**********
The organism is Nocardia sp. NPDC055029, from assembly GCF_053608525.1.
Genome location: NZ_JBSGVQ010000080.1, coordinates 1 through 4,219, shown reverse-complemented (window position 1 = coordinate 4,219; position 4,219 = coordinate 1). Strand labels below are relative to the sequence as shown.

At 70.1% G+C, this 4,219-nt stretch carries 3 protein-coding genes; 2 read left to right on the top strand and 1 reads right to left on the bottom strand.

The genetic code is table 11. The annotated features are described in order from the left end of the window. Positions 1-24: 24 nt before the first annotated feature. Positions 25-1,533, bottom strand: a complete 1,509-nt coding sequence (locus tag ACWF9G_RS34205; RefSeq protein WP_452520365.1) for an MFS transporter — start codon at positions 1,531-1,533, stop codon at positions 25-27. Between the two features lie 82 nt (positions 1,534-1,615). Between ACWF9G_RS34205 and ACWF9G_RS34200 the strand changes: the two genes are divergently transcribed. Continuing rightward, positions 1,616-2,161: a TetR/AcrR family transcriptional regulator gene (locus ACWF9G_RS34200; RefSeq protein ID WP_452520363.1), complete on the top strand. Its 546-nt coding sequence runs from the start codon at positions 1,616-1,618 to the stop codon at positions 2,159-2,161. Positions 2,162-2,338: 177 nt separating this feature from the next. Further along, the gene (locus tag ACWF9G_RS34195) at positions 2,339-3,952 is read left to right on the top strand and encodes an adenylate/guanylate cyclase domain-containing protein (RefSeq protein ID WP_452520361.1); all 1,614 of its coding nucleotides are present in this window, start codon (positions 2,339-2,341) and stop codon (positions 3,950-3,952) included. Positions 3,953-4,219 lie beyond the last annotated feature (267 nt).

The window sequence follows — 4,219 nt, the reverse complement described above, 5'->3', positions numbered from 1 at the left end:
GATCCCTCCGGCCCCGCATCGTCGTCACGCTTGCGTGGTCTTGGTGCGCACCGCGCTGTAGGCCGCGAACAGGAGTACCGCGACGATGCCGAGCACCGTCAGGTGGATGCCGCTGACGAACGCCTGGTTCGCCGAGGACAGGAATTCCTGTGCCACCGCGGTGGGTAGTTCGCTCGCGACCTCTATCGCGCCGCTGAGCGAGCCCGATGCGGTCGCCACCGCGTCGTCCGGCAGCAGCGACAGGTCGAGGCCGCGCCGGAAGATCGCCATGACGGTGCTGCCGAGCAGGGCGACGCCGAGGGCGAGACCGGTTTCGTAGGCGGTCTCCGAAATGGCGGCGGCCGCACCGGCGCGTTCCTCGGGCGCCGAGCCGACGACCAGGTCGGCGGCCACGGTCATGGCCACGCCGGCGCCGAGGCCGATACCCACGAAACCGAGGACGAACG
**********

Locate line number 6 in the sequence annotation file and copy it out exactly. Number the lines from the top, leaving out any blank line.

GATCCCTCCGGCCCCGCATCGTCGTCACGCTTGCGTGGTCTTGGTGCGCACCGCGCTGTAGGCCGCGAACAGGAGTACCGCGACGATGCCGAGCACCGTCAGGTGGATGCCGCTGACGAACGCCTGGTTCGCCGAGGACAGGAATTCCTGTGCCACCGCGGTGGGTAGTTCGCTCGCGACCTCTATCGCGCCGCTGAGCGAGCCCGATGCGGTCGCCACCGCGTCGTCCGGCAGCAGCGACAGGTCGAGGCCGCGCCGGAAGATCGCCATGACGGTGCTGCCGAGCAGGGCGACGCCGAGGGCGAGACCGGTTTCGTAGGCGGTCTCCGAAATGGCGGCGGCCGCACCGGCGCGTTCCTCGGGCGCCGAGCCGACGACCAGGTCGGCGGCCACGGTCATGGCCACGCCGGCGCCGAGGCCGATACCCACGAAACCGAGGACGAACG